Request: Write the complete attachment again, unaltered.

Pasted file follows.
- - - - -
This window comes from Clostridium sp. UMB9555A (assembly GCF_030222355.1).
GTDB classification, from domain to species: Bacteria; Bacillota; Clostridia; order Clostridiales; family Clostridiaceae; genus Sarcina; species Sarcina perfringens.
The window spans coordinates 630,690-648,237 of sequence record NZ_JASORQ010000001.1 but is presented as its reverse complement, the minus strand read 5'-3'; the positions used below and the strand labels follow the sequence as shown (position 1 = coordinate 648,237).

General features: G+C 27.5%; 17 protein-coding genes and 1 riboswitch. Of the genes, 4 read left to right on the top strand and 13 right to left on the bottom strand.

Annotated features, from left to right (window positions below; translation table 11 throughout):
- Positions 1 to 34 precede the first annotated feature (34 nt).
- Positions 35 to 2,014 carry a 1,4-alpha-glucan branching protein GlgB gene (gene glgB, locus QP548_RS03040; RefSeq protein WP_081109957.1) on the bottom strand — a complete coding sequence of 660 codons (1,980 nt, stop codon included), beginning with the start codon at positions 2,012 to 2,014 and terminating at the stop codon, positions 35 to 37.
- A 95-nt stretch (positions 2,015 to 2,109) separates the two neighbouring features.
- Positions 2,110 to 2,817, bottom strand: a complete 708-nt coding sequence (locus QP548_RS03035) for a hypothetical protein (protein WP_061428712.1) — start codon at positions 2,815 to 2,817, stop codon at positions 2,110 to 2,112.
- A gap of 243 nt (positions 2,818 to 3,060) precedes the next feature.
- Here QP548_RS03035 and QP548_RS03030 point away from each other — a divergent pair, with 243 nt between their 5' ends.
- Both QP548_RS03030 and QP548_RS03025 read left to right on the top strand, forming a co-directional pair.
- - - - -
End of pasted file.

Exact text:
This window comes from Clostridium sp. UMB9555A (assembly GCF_030222355.1).
GTDB classification, from domain to species: Bacteria; Bacillota; Clostridia; order Clostridiales; family Clostridiaceae; genus Sarcina; species Sarcina perfringens.
The window spans coordinates 630,690-648,237 of sequence record NZ_JASORQ010000001.1 but is presented as its reverse complement, the minus strand read 5'-3'; the positions used below and the strand labels follow the sequence as shown (position 1 = coordinate 648,237).

General features: G+C 27.5%; 17 protein-coding genes and 1 riboswitch. Of the genes, 4 read left to right on the top strand and 13 right to left on the bottom strand.

Annotated features, from left to right (window positions below; translation table 11 throughout):
- Positions 1 to 34 precede the first annotated feature (34 nt).
- Positions 35 to 2,014 carry a 1,4-alpha-glucan branching protein GlgB gene (gene glgB, locus QP548_RS03040; RefSeq protein WP_081109957.1) on the bottom strand — a complete coding sequence of 660 codons (1,980 nt, stop codon included), beginning with the start codon at positions 2,012 to 2,014 and terminating at the stop codon, positions 35 to 37.
- A 95-nt stretch (positions 2,015 to 2,109) separates the two neighbouring features.
- Positions 2,110 to 2,817, bottom strand: a complete 708-nt coding sequence (locus QP548_RS03035) for a hypothetical protein (protein WP_061428712.1) — start codon at positions 2,815 to 2,817, stop codon at positions 2,110 to 2,112.
- A gap of 243 nt (positions 2,818 to 3,060) precedes the next feature.
- Here QP548_RS03035 and QP548_RS03030 point away from each other — a divergent pair, with 243 nt between their 5' ends.
- Both QP548_RS03030 and QP548_RS03025 read left to right on the top strand, forming a co-directional pair.